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Be careful what you wish for, unless a world full of Jerry Seinfelds appeals to you :) I know, priority one, a guy who'll keep the apartment clean. I wouldn't miss losing machismo from the worlds males immediately. I can live in a world without bullfighting and the Calgary Stampede. At least our society allows people to use their intelligence to modify or reinvent their behaviour, we're not bound to any tradition. Fawning submissive women are of course equally annoying, although they don't usually assault you.

Well, I don't want all men to change; just for people to be free to be themselves! I have never fit nicely into the feminine mold.

Also, I was thinking more about it and even the idea of two genders is really socially constructed. We are seeing more and more people identifying as transgendered and some insisting that they don't identify with either.

Deconstructing gender is a tough topic. While some aspects of gender specific behaviour have biological roots, other aspects are socialization.

Sadly, our society today is so strongly rooted in a "masculine power" structure that it gives males a very limited range of "acceptable" behaviour.

Women who are "a bit masculine" may be looked at somewhat in askance, but a feminine male will find themselves subject to much harsher social penalties. (Stigmatization, isolation, etc.)

Feminism's long demand for equal treatment has been ultimately rooted in a recognition that social gender roles are based on a masculine notion of hierarchy which subjugates women on the basis of "physical strength". Social equality cannot occur without significant changes in "acceptable" gender behaviour.

The emergence of a growing visible group that are identifying as transgendered is a combination of awareness, and the changes wrought by the rights revolutions of the 60s and 70s. Yet it speaks to the notion of gender as much more subtle than either simple biological or socialization models are able to express. (and further underscores, in my view, why rigidity in gender roles is ultimately unhealthy because it forces people into behaviours that are not reflective of their core identity.)

I think I agree that men face greater penalities in society for exhibiting feminine traits or behaviours than vice versa.

Although, people seem to give me a very hard time about my so-called masculine behaviours...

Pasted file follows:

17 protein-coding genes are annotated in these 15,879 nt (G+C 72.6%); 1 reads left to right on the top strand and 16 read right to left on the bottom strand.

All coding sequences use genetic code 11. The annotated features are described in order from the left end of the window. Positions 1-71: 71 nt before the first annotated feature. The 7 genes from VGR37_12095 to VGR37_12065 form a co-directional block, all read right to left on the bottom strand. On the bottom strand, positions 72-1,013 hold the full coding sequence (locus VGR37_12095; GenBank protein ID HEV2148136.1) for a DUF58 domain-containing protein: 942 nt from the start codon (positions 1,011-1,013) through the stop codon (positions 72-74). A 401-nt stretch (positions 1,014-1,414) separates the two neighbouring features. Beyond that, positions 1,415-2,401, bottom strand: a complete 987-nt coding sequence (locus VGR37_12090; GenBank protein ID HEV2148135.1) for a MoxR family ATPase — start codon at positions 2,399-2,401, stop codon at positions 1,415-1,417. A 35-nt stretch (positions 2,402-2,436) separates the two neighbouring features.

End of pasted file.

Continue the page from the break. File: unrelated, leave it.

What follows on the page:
Has anyone being following the discussion over the new Survivor which groups teams by race? Just have to add that it drives me crazy that there are always "boys versus girls" in shows like Idol, Survivor, and no one questions it. I think the CBC just did a series called "War of the Sexes". Ugh.

Women have always complained about the unrealistic expectations that society places on their physical appearance. Men, I would argue, have an equally tough time when it comes to society's expectations in terms of our emotions, behaviours, and attitudes. From difficulties in dating (ie. figuring out what the hell women want - and why "nice guys" really do finish last) to Grog's excellent observations, I think men are hamstrung almost as much in these terms as women are in terms of their appearance.

I totally agree that men are given a very narrow range in terms of behaviours and emotions. Personally, I would accept a wide range of emotions from any man who agreed to do all the grocery shopping, the cooking, and the vacuuming.

Here is a link that some of you might be interested in to a website called XY: men, masculinities, and gender politics.

I agree with Grant that the rigid gender roles affect both men and women, just that the impacts are along different lines.

Where males are emotionally and behaviourally placed into a straightjacket quite early in life, Women are allowed more "emotional and behavioural latitude", but are constrained heavily in terms of their physical presentation (the so-called 'beauty myth').

The radical in me wants to throw the entire notion of 'gender role' out the window. Yet, I also see some value in it as well.

The fact is that the majority of the population are not psychological androgynes. Most males are emphatically masculine, and most women are emphatically feminine. (That is to say, few of either gender will admit to behaviours that overlap)

What we need to lose are the remnants of the tribal hunter-gatherer structures that have been part of society for millenia. While the men went out hunting (taking maximal advantage of their greater body strength and mass), the women had the gatherer roles, searching out berries and roots as well as tending to the hearth. In today's world, (especially the urban world) those differentiations are quite irrelevant. (The fact is that most urban jobs are equally well done by men or women)

In the last few years, the composition of middle management in my company has gone from almost gender balanced to being predominantly masculine. The result has been a drift towards a 'hockey team' management style and away from a collaborative management style. In my view, this has not been good for the company as a whole.

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